C. THE HEARSAY ERRORS WERE NOT HARMLESS BECAUSE THE TESTIMONY INFRINGED UPON THE JURY'S FUNCTION TO DETERMINE THE ULTIMATE ISSUE OF WHETHER THE DEFENDANTS WERE GUILTY OF KIDNAPPING MUNIZ, GRIMALDO AND AGURS.

IV. DEFENDANT WAS DENIED THE RIGHT TO A FAIR TRIAL WHEN THE STATE, IN EXAMINING ITS OWN WITNESS, INTRODUCED EXTRINSIC EVIDENCE OF ALLEGED BAD ACTS OF PERSONS OTHER THAN THE DEFENDANT WHO APPROACHED A STATE'S WITNESS TO OBTAIN A STATEMENT FROM HIM THAT RESULTED IN HIS GIVING FACTS THAT CONTRADICTED HIS INITIAL STATEMENT TO POLICE.

V. DEFENDANTS WERE DENIED THE RIGHT TO A FAIR TRIAL WHEN THE COURT GAVE IMPROPER JURY INSTRUCTIONS WHEN IT FORCED THE JURY TO MAKE SEQUENTIAL FINDINGS ON THE KIDNAPPING CHARGES AND THE LESSER-INCLUDED OFFENSES OF KIDNAPPING.

VI. ALL THREE VERDICTS OF GUILTY ON SECOND-DEGREE KIDNAPPING WERE AGAINST THE WEIGHT OF THE EVIDENCE; THERE WAS INSUFFICIENT EVIDENCE TO PROVE BEYOND A REASONABLE DOUBT THAT ANY OF THE VICTIMS WERE TAKEN A SUBSTANTIAL DISTANCE OR WERE CONFINED FOR A SUBSTANTIAL PERIOD OF TIME. (NOT RAISED BELOW).

Only Jonathan raised on appeal the following point:

VII. IMPOSITION OF THE MAXIMUM SENTENCES OF TWO TERMS OF EIGHTEEN MONTHS ON TWO FOURTH DEGREE CRIMES, TWO TERMS OF FIVE YEARS/TWO AND ONE-HALF YEARS WITHOUT PAROLE ON TWO THIRD DEGREE CRIMES, EIGHT YEARS/85% NO PAROLE ON ONE SECOND-DEGREE CONVICTION, AND TEN (10) YEARS ON EACH SECOND-DEGREE KIDNAPPING, ALTHOUGH RUNNING CONCURRENTLY WITH EACH OTHER, FOR A TOTAL AGGREGATE SENTENCE OF 29 YEARS 6 MONTHS WITH 21 YEARS,

9 MONTHS AND 24 DAYS WITHOUT PAROLE, WHERE DEFENDANT HAS NO PRIOR ADULT RECORD AND WAS

16 YEARS OF AGE AT THE TIME OF THE OFFENSE, WERE EXCESSIVE.

Both defendants raised this final point:*fn3

VIII. THE STATE'S USE OF THE PHRASE 'AND/OR' IN THE KIDNAPING COUNTS OF THE INDICTMENT DENIED DEFENDANT HIS CONSTITUTIONAL RIGHT TO BE ADVISED OF THE

CHARGES AGAINST HIM AND TO A FAIR TRIAL. (NOT RAISED BELOW).

II.

A.

We reject defendants' argument that the court deprived them of a fair trial by failing to comply with Gross, supra, regarding the admissibility of prior inconsistent statements. A prior inconsistent statement of a testifying witness, although hearsay, is admissible "provided it would have been admissible if made by the declarant while testifying and the statement . . . is inconsistent with the witness' testimony at the trial or hearing and is offered in compliance with Rule 613." N.J.R.E. 803(a). In turn, N.J.R.E. 613 provides the prior statement need not be shown to the witness before being asked about it, and extrinsic evidence of a prior statement may be excluded unless the witness had the chance to explain or deny the statement.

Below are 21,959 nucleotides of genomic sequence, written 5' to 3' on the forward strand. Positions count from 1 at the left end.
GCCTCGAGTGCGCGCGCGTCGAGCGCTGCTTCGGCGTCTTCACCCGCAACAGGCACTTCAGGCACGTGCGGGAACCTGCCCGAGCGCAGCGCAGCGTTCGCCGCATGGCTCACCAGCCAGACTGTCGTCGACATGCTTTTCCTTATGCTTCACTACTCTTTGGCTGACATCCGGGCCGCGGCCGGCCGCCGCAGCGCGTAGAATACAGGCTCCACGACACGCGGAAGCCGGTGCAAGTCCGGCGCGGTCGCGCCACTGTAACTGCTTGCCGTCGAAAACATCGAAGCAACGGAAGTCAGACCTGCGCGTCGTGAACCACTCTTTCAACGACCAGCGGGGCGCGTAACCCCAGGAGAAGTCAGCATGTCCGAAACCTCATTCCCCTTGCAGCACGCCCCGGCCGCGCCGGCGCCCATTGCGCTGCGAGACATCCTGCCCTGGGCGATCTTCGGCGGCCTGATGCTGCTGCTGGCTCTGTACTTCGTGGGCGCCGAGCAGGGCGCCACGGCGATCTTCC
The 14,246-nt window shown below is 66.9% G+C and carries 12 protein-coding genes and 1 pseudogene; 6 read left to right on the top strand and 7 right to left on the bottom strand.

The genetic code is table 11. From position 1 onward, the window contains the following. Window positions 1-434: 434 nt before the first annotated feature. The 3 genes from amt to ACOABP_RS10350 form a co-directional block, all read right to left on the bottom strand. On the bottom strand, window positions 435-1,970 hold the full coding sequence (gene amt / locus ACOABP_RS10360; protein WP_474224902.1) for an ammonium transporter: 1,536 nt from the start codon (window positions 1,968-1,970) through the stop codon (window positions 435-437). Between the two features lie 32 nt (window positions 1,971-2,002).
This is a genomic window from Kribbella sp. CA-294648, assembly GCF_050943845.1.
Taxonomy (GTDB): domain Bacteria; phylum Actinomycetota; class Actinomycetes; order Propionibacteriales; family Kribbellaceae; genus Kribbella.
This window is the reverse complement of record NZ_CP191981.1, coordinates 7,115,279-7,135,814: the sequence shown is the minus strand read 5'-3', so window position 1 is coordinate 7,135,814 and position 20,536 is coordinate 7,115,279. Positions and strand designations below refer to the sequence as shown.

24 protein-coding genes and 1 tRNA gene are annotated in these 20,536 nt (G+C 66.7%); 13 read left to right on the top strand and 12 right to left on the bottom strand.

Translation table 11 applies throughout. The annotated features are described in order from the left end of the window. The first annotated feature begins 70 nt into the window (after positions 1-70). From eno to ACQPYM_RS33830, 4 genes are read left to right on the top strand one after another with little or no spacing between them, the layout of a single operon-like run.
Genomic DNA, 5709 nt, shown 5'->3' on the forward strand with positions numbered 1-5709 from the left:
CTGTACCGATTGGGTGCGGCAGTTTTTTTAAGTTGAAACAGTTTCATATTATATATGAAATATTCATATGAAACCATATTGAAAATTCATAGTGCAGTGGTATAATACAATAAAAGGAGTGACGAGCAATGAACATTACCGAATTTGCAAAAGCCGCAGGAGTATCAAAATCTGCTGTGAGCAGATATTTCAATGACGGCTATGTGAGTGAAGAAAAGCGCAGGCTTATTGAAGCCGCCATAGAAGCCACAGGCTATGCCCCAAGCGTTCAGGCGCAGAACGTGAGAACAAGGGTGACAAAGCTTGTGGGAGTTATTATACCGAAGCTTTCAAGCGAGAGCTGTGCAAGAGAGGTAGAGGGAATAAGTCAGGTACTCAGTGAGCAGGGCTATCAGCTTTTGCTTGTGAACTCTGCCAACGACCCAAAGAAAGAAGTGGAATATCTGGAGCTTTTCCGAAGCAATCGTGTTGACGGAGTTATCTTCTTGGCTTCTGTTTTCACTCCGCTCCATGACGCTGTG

When a party wants to use a prior inconsistent statement of its own witness, as the State did in this case, the proponent of the prior statement must satisfy additional requirements.

[W]hen the statement is offered by the party calling the witness, it is admissible only if, in addition to the foregoing requirements, it . . . is contained in a sound recording or in a writing made or signed by the witness in circumstances establishing its reliability. .

[N.J.R.E. 803(a)(1).]

In determining "circumstances establishing . . . reliability," the Court in Gross, supra, identified fifteen factors that a court may consider in a preliminary hearing under N.J.R.E. 104:

(1) the declarant's connection to and interest in the matter reported in the outof-court statement, (2) the person or persons to whom the statement was given, (3) the place and occasion for giving the statement, (4) whether the declarant was then in custody or otherwise the target of investigation, (5) the physical and mental condition of the declarant at the time, (6) the presence or absence of other persons,

(7) whether the declarant incriminated himself or sought to exculpate himself by his statement, (8) the extent to which the writing is in the declarant's handwriting,

(9) the presence or absence, and the nature of, any interrogation, (10) whether the offered sound recording or writing contains the entirety, or only a portion of the summary, of the communication, (11) the presence or absence of any motive to fabricate, (12) the presence or absence of any express or implicit pressures, inducement or coercion for making the statement, (13) whether the anticipated use of the statement was apparent or made known to the declarant, (14) the inherent believability or lack of believability of the statement, and (15) the presence or absence of corroborating evidence. [Id. at 10 (quoting State v. Gross, 216 N.J. Super. 98, 109-10 (App. Div. 1987)).]